Wide Open Spaces

Alaskans have been chuckling over this new slogan that has popped up in the past month: "Alaska: Social distancing since 1959."

It wouldn’t be funny if there wasn’t some truth to it. Wide open spaces and the ability to spread out along remote trails and across undeveloped lands is one thing Alaska has in spades. Many Alaskans moved here to get off the grid. Many travelers visit here to do the same, at least temporarily.

With a population of 734,000 and 663,300 square miles of land, Alaska is the least densely populated state in the nation. You can arrive at the airport in the state’s largest city, Anchorage, and still find yourself in the middle of the nearly 500,000-acre Chugach State Park, the third largest in the country, in less than 30 minutes. Alaska’s capital city, Juneau, is set within the 16.7-million-acre Tongass National Forest, the largest intact temperate rainforest in the world. And Fairbanks, the largest city in Alaska’s Interior, is the gateway to our Arctic region, including Gates of the Arctic National Park and Preserve, Arctic National Wildlife Refuge and many thousands of acres of protected public lands.

So you may ask, when it is safe to travel again, how can you explore all of Alaska’s remote national parks, national forests and other public lands and adventure in all of that magnificent space? Here are just a few options:

Support local tourism businesses by booking a stay at a wilderness lodge or a backcountry expedition with a local guide. While this may be an obvious choice, there’s no easier and safer way to escape into Alaska’s natural beauty than by following the experts. Alaska is dotted with remote, fly-in or boat-in lodges where you’ll be one of maybe a few guests and staff will cater to your needs every day. (It is a vacation, right?) Similarly, backcountry guides are often willing to take private clients on multi-day camping or kayaking trips. You may spend time hiking in Wrangell-St. Elias National Park and Preserve or simply fishing alongside the Kenai River — it’s up to you.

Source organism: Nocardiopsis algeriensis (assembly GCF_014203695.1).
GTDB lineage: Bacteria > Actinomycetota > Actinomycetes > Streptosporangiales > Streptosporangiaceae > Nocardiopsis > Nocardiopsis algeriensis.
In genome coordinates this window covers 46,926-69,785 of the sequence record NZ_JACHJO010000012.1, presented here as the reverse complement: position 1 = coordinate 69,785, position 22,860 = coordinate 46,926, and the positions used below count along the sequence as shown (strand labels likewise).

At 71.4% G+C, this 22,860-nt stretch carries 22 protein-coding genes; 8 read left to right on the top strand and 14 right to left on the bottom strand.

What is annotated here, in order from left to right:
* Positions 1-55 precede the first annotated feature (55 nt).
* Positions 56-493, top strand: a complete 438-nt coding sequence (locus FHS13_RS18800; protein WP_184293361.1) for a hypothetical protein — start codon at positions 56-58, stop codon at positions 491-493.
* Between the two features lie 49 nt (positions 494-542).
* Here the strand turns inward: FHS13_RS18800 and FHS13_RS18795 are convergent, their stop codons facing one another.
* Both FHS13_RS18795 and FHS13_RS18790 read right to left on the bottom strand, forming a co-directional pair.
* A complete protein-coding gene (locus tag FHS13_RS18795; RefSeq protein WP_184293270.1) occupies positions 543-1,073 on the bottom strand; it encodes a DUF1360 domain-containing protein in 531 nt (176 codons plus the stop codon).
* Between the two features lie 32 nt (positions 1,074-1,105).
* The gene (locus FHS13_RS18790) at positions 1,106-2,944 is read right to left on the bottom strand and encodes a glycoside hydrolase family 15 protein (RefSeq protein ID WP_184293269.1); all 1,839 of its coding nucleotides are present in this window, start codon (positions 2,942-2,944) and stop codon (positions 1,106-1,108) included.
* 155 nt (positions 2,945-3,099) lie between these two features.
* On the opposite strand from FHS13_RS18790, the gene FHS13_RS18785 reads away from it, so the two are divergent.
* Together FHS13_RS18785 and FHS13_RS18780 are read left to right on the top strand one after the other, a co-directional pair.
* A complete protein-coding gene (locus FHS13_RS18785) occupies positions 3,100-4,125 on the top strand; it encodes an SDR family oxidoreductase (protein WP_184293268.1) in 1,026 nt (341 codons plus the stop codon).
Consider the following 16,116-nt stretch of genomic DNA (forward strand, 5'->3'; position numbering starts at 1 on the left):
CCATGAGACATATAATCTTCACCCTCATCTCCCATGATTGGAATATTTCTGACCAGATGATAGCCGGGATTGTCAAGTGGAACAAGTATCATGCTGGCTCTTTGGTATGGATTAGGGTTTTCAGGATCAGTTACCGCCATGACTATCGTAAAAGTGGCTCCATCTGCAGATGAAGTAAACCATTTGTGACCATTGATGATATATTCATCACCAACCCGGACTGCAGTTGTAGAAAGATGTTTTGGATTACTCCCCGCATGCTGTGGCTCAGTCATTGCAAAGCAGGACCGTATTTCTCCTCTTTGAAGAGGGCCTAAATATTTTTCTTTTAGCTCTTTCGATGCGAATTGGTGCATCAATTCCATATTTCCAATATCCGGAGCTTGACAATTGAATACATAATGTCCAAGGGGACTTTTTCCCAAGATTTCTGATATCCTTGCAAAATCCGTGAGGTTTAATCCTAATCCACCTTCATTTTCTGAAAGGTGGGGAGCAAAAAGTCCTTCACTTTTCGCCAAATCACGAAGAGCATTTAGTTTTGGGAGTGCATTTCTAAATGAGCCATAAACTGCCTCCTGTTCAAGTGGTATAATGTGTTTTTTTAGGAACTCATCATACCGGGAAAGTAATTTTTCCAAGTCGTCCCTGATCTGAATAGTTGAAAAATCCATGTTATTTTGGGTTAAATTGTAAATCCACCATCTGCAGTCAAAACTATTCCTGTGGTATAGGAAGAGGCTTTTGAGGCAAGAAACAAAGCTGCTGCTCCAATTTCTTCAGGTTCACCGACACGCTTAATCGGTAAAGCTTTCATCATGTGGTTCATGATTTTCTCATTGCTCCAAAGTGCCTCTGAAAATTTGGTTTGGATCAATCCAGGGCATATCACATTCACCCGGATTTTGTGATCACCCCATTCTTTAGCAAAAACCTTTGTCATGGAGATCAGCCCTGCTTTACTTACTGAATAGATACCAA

While Alaska’s national parks often make the headlines, don’t forget the hundreds of thousands of acres in the state park system, which happens to be celebrating its 50th anniversary this year. Four of the parks in the system are celebrating 50 years as well, including the aforementioned Chugach State Park and these favorites: Kachemak Bay State Park, Alaska’s first park, boasts 400,000 acres of area consisting of ocean, forest, glaciers and mountains. Much of this park is undeveloped and is only accessible by boat or plane from Homer. Denali State Park shares its boundary to the west with Denali National Park and Preserve and is home to one of the state’s newest campground sites, K’esugi Ken RV & Tent Campground. Chilkat State Park, located seven miles south of Haines, is one of the smaller state parks just under 10,000 acres. It offers several hiking trails and a boat launch for prime salmon fishing access.

Many locals will be turning to Alaska’s public-use cabins. Built throughout the state’s national forests, national parks and state parks, these rustic structures usually offer shelter along trails or remote coastlines with beautiful vistas. The Hilda Dam cabin was opened just last year outside of Juneau, but the options are endless across the state and reservations fill up quickly. The Alaska Hut Association also offers a system of linked backcountry cabins.

You can find even more information on exploring Alaska’s public lands at these information centers, because truly, the options are endless. And while we hope that the end of the COVID-19 pandemic is near, we hope you choose to social distance in Alaska for years to come.

If you’re ready to start planning your trip to Alaska, check out our vacation planner and find your inspiration here.

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